In case you missed the first part of this series, you can read it here: Training a Miniature Wirehaired Dachshund – Part 1. In this second installment on Training a Miniature Wirehaired Dachshund, I am covering some particularly tricky issues. These include crate training, socialisation, and the dreaded regressions! I hope you find this information helpful, and feel free to leave a comment about your experience.
An aspect of Wilbur’s personality that I adore is how much he loves to see other people and dogs. This can also be frustrating because he flumps on the ground and refuses to leave if he’s enjoying visiting ! Generally though, it makes it so much easier and more enjoyable to walk your dog if they aren’t afraid or aggressive towards others. This fear and aggression can be an issue with dachshunds. There are certainly many dachshunds I’ve met that are really unfriendly! Do you best to socialise your puppy with lots of different types of people and dogs. It will pay off in the long run! This Blue Cross guide to socialising your puppy is a good place to start.
In regards to interactions with big dogs, I’ve found that two things can happen:
- People have big dogs that are afraid of little dogs because they can be aggressive.
- People with bigger dogs are worried that Wilbur is afraid.
I find that if I initiate an encounter (with dogs or kids) and say to Wilbur “go say hello” it makes it easier to gauge the situation. Sometimes people are incredibly grateful that we’ve let him meet their dog. Other times, I appreciate when people say “sorry my dog isn’t friendly”, and we skirt around them. Off lead is a bit of a trickier situation, but I use my best judgement. I try avoid Wilbur being run over by a stampeding greyhound, while still letting him have fun with the bigger dogs.
When we meet little kids, I crouch down and pet Wilbur while the kids pet him. This keeps everyone calm and gentle.
I think it took until around 7 or 8 months before Wilbur was routinely sleeping through the night in his crate. Even now at 15 months , bedtime routines can be difficult. Wilbur often gets a hormone surge in the evening, and turns into a humpy demon that barks in frustration. The crate is intended to be your pup’s safe space so it needs to remain as such. One of the biggest errors we made was using the crate as a “time out” space because it’s the only space we really have. I felt like this slowed down our progress with crate training.
If you’re just getting started, try feeding you dog their meal in the crate, or give them a peanut butter Kong. Otherwise, it’s really down to routine and repetition. I spent many hours sitting beside the crate in a chair saying on repeat “if you’re tired, go to sleep in your crate”. Of course, now Wilbur is big enough to jump on the sofa so he naps there during the day.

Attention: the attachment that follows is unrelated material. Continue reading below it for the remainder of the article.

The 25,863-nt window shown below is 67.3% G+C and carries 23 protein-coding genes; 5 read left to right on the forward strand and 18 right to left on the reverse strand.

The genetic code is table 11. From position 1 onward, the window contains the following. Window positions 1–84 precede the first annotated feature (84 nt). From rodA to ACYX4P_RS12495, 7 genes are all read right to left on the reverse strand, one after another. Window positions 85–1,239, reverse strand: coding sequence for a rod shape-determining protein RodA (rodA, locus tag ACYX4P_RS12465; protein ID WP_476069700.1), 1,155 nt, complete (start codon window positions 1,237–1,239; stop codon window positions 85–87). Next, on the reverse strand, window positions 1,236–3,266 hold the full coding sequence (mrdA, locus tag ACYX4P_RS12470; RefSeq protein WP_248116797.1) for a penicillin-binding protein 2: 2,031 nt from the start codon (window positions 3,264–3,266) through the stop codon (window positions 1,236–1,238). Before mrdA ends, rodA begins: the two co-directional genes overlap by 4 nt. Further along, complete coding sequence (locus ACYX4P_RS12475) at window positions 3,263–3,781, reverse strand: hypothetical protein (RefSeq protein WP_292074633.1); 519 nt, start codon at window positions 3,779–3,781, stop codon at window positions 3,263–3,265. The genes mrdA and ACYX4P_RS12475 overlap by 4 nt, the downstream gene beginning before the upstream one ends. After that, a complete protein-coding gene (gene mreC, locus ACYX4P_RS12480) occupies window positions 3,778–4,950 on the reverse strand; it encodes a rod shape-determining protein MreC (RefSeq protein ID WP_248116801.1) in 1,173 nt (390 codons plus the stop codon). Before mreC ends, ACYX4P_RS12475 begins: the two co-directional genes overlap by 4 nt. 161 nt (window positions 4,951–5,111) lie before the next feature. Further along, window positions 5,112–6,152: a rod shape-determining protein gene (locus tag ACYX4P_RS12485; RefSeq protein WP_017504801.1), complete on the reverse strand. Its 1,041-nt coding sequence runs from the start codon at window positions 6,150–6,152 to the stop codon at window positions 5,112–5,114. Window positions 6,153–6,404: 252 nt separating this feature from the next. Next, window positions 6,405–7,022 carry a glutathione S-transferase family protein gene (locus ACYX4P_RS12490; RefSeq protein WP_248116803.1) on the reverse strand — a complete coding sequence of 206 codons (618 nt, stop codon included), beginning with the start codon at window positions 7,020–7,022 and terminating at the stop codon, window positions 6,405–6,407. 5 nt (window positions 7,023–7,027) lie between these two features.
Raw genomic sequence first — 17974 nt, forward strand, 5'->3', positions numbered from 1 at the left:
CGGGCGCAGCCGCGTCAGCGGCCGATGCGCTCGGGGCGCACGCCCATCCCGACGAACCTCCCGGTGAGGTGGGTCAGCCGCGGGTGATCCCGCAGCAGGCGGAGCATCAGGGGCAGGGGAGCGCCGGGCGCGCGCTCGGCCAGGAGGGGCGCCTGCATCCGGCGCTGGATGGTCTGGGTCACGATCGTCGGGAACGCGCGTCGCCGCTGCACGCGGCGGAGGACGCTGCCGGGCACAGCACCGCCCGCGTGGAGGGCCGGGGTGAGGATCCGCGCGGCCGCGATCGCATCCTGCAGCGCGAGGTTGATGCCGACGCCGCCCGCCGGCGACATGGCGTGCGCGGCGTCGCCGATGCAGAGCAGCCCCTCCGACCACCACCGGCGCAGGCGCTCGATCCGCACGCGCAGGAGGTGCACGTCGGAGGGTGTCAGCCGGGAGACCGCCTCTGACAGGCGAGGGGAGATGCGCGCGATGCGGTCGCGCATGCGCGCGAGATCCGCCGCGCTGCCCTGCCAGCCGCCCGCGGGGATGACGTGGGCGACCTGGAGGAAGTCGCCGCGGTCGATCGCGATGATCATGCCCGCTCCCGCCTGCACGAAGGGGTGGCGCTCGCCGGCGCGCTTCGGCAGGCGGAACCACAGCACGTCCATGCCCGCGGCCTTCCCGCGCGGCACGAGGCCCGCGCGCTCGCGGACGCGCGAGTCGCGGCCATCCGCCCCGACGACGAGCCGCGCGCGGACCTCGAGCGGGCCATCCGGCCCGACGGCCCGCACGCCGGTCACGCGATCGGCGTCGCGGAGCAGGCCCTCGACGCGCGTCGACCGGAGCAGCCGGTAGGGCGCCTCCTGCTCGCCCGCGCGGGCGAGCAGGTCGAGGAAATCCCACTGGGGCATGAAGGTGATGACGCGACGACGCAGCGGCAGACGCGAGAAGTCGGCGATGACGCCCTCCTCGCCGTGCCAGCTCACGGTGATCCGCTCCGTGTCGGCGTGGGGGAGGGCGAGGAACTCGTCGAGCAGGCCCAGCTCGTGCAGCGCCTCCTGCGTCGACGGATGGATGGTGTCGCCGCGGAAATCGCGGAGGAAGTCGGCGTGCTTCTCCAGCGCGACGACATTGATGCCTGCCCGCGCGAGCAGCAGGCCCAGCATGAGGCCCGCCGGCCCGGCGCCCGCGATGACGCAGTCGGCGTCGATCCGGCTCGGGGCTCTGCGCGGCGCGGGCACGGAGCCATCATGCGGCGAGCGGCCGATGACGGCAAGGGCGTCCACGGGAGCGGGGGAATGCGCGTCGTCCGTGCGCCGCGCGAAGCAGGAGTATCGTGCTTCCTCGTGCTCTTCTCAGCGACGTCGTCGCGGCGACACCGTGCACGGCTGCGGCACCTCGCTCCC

Crate Training Tips
- A tact I tried which was inadvertently successful was letting Wilbur fall asleep on the sofa at night. I found that he would wind up in his crate anyways, which is a clear indicator that crate is his safe space.
- The crate should be large enough that they can comfortably lie down and turn around, but not too big. It should be safe and durable and be located in a draft-free part of the house. Dogs tend to prefer to sleep in corners/ against a wall.
- Sound machines with white noise can be helpful if your dog wakes up to nighttime noises.
- An article of worn clothing for scent comfort can be very helpful if your pup has separation anxiety.
- Dachshunds love to burrow and they can always be found under blankets. I recommend going for a medium weight fleece throw (affiliate link) intended for humans, rather than the overpriced fleece blankets marketed specifically for dogs.
- Wilbur was going to bed on his own for a while, but that is no longer the case. We wait until he falls asleep and then transfer him to the crate.
- A bedtime routine of light off and sound machine on and low volume on t.v signals that it’s time for sleep!
Like children, routine is important with dogs. However, it can be a catch-22 because any change to the routine can really throw off your dog. We are finding this challenging with me going back to on-site work and Wilbur is now trying to get used to a new routine. Another example is timing for meals and walks. They might not be the brightest breed of dogs, but dachshunds will let you know when it’s time to do something, even it’s only 5 minutes late for the evening walk.
Something we quickly discovered is that puppies go through regressions. The teething regression at 4-5 months is hard work. Then, we had a regression at around 6 months which was very hormonal/humpy. I think there was another regression at 8 months and again at a year. These velociraptor memes are quite common and I’ve seen the raptor phase marked from 18-36 months. We are at 15 months now and there is very little sign of the dinosaur disappearing. The advice I’ve seen, which I agree with, is that you might have to go back to basics, and you will need a heck of a lot of patience. Much like a toddler and then teenager, they are testing boundaries.
What we are still working on
- Trimming nails. Most recent success was eating peanut butter off a spoon while we trimmed.
- Barking (mainly at us, not other people/dogs)
- Separation anxiety and time on his own